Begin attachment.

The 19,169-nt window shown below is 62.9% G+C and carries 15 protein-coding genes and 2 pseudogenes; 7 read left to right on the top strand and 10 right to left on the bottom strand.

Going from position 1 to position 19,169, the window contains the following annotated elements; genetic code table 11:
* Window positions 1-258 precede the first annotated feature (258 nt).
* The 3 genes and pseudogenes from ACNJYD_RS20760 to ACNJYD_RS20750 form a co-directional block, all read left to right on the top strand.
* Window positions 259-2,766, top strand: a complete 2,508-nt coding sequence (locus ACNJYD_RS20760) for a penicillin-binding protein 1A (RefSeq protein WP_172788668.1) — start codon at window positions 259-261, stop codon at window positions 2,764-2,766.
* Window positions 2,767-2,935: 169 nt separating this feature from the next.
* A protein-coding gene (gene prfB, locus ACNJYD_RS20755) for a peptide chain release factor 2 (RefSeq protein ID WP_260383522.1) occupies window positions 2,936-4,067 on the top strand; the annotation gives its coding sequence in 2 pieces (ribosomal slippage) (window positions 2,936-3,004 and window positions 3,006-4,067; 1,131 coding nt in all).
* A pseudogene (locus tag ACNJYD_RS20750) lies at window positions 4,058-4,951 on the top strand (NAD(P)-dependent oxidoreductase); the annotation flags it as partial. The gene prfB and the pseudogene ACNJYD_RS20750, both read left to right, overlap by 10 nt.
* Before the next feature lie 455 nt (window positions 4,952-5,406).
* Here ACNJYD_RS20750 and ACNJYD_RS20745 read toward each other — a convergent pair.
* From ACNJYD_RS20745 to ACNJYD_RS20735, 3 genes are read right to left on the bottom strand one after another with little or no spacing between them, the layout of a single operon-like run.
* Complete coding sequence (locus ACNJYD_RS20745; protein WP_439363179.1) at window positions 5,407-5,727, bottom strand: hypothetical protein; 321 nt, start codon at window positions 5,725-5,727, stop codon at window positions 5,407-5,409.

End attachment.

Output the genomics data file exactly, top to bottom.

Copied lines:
The 19,169-nt window shown below is 62.9% G+C and carries 15 protein-coding genes and 2 pseudogenes; 7 read left to right on the top strand and 10 right to left on the bottom strand.

Going from position 1 to position 19,169, the window contains the following annotated elements; genetic code table 11:
* Window positions 1-258 precede the first annotated feature (258 nt).
* The 3 genes and pseudogenes from ACNJYD_RS20760 to ACNJYD_RS20750 form a co-directional block, all read left to right on the top strand.
* Window positions 259-2,766, top strand: a complete 2,508-nt coding sequence (locus ACNJYD_RS20760) for a penicillin-binding protein 1A (RefSeq protein WP_172788668.1) — start codon at window positions 259-261, stop codon at window positions 2,764-2,766.
* Window positions 2,767-2,935: 169 nt separating this feature from the next.
* A protein-coding gene (gene prfB, locus ACNJYD_RS20755) for a peptide chain release factor 2 (RefSeq protein ID WP_260383522.1) occupies window positions 2,936-4,067 on the top strand; the annotation gives its coding sequence in 2 pieces (ribosomal slippage) (window positions 2,936-3,004 and window positions 3,006-4,067; 1,131 coding nt in all).
* A pseudogene (locus tag ACNJYD_RS20750) lies at window positions 4,058-4,951 on the top strand (NAD(P)-dependent oxidoreductase); the annotation flags it as partial. The gene prfB and the pseudogene ACNJYD_RS20750, both read left to right, overlap by 10 nt.
* Before the next feature lie 455 nt (window positions 4,952-5,406).
* Here ACNJYD_RS20750 and ACNJYD_RS20745 read toward each other — a convergent pair.
* From ACNJYD_RS20745 to ACNJYD_RS20735, 3 genes are read right to left on the bottom strand one after another with little or no spacing between them, the layout of a single operon-like run.
* Complete coding sequence (locus ACNJYD_RS20745; protein WP_439363179.1) at window positions 5,407-5,727, bottom strand: hypothetical protein; 321 nt, start codon at window positions 5,725-5,727, stop codon at window positions 5,407-5,409.